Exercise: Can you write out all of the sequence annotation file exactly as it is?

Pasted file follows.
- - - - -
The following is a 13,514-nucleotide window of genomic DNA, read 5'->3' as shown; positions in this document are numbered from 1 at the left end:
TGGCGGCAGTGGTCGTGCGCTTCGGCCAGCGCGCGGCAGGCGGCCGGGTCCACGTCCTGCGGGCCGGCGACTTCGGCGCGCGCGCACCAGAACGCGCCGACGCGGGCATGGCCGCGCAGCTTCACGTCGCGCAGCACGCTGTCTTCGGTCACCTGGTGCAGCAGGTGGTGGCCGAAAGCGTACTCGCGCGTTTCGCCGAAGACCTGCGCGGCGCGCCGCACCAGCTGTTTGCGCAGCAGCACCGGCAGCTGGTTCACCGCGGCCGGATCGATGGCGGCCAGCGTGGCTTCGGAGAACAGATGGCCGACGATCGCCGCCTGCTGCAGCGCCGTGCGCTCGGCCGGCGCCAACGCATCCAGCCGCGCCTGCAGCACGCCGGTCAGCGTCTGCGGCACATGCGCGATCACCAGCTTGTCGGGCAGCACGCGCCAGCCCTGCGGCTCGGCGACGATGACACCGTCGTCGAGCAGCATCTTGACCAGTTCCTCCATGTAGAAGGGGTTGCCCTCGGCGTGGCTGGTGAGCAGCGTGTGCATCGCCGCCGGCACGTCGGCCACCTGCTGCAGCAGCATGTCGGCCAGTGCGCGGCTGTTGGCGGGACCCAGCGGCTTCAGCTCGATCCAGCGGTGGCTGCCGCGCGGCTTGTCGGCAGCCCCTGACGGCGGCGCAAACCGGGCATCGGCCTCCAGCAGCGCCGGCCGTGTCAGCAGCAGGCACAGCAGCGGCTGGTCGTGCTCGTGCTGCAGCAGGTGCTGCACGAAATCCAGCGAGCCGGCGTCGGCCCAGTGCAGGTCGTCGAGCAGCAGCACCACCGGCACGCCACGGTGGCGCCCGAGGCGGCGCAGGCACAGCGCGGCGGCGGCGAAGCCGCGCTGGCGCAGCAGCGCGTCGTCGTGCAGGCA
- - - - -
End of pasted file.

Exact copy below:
The following is a 13,514-nucleotide window of genomic DNA, read 5'->3' as shown; positions in this document are numbered from 1 at the left end:
TGGCGGCAGTGGTCGTGCGCTTCGGCCAGCGCGCGGCAGGCGGCCGGGTCCACGTCCTGCGGGCCGGCGACTTCGGCGCGCGCGCACCAGAACGCGCCGACGCGGGCATGGCCGCGCAGCTTCACGTCGCGCAGCACGCTGTCTTCGGTCACCTGGTGCAGCAGGTGGTGGCCGAAAGCGTACTCGCGCGTTTCGCCGAAGACCTGCGCGGCGCGCCGCACCAGCTGTTTGCGCAGCAGCACCGGCAGCTGGTTCACCGCGGCCGGATCGATGGCGGCCAGCGTGGCTTCGGAGAACAGATGGCCGACGATCGCCGCCTGCTGCAGCGCCGTGCGCTCGGCCGGCGCCAACGCATCCAGCCGCGCCTGCAGCACGCCGGTCAGCGTCTGCGGCACATGCGCGATCACCAGCTTGTCGGGCAGCACGCGCCAGCCCTGCGGCTCGGCGACGATGACACCGTCGTCGAGCAGCATCTTGACCAGTTCCTCCATGTAGAAGGGGTTGCCCTCGGCGTGGCTGGTGAGCAGCGTGTGCATCGCCGCCGGCACGTCGGCCACCTGCTGCAGCAGCATGTCGGCCAGTGCGCGGCTGTTGGCGGGACCCAGCGGCTTCAGCTCGATCCAGCGGTGGCTGCCGCGCGGCTTGTCGGCAGCCCCTGACGGCGGCGCAAACCGGGCATCGGCCTCCAGCAGCGCCGGCCGTGTCAGCAGCAGGCACAGCAGCGGCTGGTCGTGCTCGTGCTGCAGCAGGTGCTGCACGAAATCCAGCGAGCCGGCGTCGGCCCAGTGCAGGTCGTCGAGCAGCAGCACCACCGGCACGCCACGGTGGCGCCCGAGGCGGCGCAGGCACAGCGCGGCGGCGGCGAAGCCGCGCTGGCGCAGCAGCGCGTCGTCGTGCAGGCA